Inside the terminal I was suddenly alone and didn’t need to pretend to be calm anymore. I actually ran the serpentines of the empty security queueing area. The queue consisted of one (1) single person. He waited patiently to be called to the security check while I danced around nervously behind him. I managed to skip ahead and gain valuable 10 seconds or so while he took of his belt. Then I harangued a woman who blocked the place where the luggage comes out of the x-ray machine to move out of the way. I walked out of the security check with 10 minutes until boarding and no gate announced yet.
It was only about then, that it sank in that I would not miss my flight. Despite the air conditioned cab and airport building I was sweating heavily and used the waiting time to buy an iced shake.
While I cooled and calmed down I messaged Gergö who had been following the drama from afar. Upon boarding I met the woman from the security check again, this time checking my boarding pass and ID and was relieved I had been apologetically nervous and even remembered French at this point in my journey.
We needed to take a bus to the plane. In true fashion I have come to associate with Parisians but have to accept is really everyone everywhere, people stepped on to the bus and then stopped walking. More people tried to get on, but nobody moved out of the way and further into the bus. Not even when airport staff asked and waved and made pushing movements with their hands. It took at least five minutes until people seemed to accept that we wouldn’t leave unless they let the remaining 10 or so people board the bus. When the bus stopped at our plane they didn’t open the doors, though, but waited with closed doors.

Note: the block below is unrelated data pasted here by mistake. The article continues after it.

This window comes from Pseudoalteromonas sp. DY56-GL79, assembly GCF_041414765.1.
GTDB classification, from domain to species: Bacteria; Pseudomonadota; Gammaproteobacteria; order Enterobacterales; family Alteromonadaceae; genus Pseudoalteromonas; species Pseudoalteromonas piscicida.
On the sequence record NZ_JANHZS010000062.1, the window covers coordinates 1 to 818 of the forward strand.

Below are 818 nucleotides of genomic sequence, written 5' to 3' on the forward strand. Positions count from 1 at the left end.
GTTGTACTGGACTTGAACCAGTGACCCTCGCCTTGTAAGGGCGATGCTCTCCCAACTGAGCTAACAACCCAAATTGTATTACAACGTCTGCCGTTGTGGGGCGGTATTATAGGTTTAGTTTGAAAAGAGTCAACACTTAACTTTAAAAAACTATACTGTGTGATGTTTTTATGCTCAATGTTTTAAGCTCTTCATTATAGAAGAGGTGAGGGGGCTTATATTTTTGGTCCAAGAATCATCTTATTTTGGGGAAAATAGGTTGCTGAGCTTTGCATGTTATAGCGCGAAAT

This lead to a red man in a pink shirt shouting the word “air condition” at the bus driver, who nodded his head but left all the doors closed. They started letting people off the bus in small groups and only by the front door. I assumed it was the revenge for taking so bloody long to board a bus. At some point they agreed to open the doors but asked everyone to only leave by the front door. That way we had a bit of air circulating. A guy in shorts, high brown socks and ugly sandals tried to sneak out though and was told off and sent back. Which confirms all my preconceptions of men wearing socks in sandals with belted shorts.
The flight was uneventful and arrived on time. I spent it sitting with my feet on top of my little purple wheelie suitcase because all the overhead compartments were full. After landing and firing up my Austrian SIM card, I learned that there had been no trains between Gare du Nord and the airport until at least 10 pm, because there was a fire that was thought to be arson. Apparently somebody tried to steal cables from a substation and tried to cover the theft up with arson. (I might be getting the details wrong, because at this point I was still coming down from quite a lot of adrenaline).
Since landing in Vienna I spent a lot of time picking up nieces from the kindergarten and walking them home in midday heat. I didn’t regret leaving my sneakers and hoodie at home, yet. The park across from my sister’s flat is finally open and she has a small spot in a community garden, where I took the image of the full moon rising over Vienna. In reality it was huge and red and much more impressive.